Astrobiology routinely confronts questions of planetary environment and the ‘habitability’ of a planet—guiding exoplanet astronomical sensing and data interpretation as we look for life elsewhere. But terrestrial-like planet climate states are complex and require increasingly sophisticated computer modeling to understand and to predict.
From studying the Earth, we also know that life itself has played a key role in determining climate and habitability for most of the past 4 billion years—creating a chicken-and-egg problem for understanding exoplanets. However, existing attempts to incorporate ecosystem behavior into climate models are rudimentary—typically deploying highly parameterized and simplified models of biochemical feedback. For example: modeling basic photosynthetic production or simple chemotrophic processes (organisms making their own food by oxidizing inorganic compounds).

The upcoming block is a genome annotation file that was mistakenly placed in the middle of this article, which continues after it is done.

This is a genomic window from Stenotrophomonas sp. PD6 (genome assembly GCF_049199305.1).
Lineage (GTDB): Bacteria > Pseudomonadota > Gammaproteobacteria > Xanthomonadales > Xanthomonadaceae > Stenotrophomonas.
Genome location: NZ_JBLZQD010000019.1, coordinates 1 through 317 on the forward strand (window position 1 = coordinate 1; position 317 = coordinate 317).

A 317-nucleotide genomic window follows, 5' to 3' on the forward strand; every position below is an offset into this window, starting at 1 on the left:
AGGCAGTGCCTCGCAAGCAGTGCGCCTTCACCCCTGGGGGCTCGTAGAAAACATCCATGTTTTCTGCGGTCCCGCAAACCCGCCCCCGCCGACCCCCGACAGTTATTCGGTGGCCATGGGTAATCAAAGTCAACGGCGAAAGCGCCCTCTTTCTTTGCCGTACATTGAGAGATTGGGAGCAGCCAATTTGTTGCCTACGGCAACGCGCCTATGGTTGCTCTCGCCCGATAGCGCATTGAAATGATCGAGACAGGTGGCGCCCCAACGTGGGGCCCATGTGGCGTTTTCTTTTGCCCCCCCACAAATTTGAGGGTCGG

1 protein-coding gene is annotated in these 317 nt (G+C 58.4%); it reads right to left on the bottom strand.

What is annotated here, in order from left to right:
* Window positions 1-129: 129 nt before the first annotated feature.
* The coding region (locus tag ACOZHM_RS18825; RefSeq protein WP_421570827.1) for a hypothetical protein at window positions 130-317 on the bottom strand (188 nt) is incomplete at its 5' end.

This may be inadequate for accurately evaluating either the long-term state of planetary environments or for assessing a biosphere’s response to perturbations (e.g. asteroid impacts, orbital change). Critically, what no existing models explicitly incorporate is the property of awareness-based decision-making by organism populations on global scales. Examples could extend from microbial life to multicellular organisms, including: quorum sensing in bacterial populations, chemical signaling and response in plants, nesting and migratory behavior in insects and animals, and resource hunting in animals (including humans).
This project’s initial goals are to develop a theoretical framework, and to construct a number of computational test cases—making use of existing physical climate models for the Earth.
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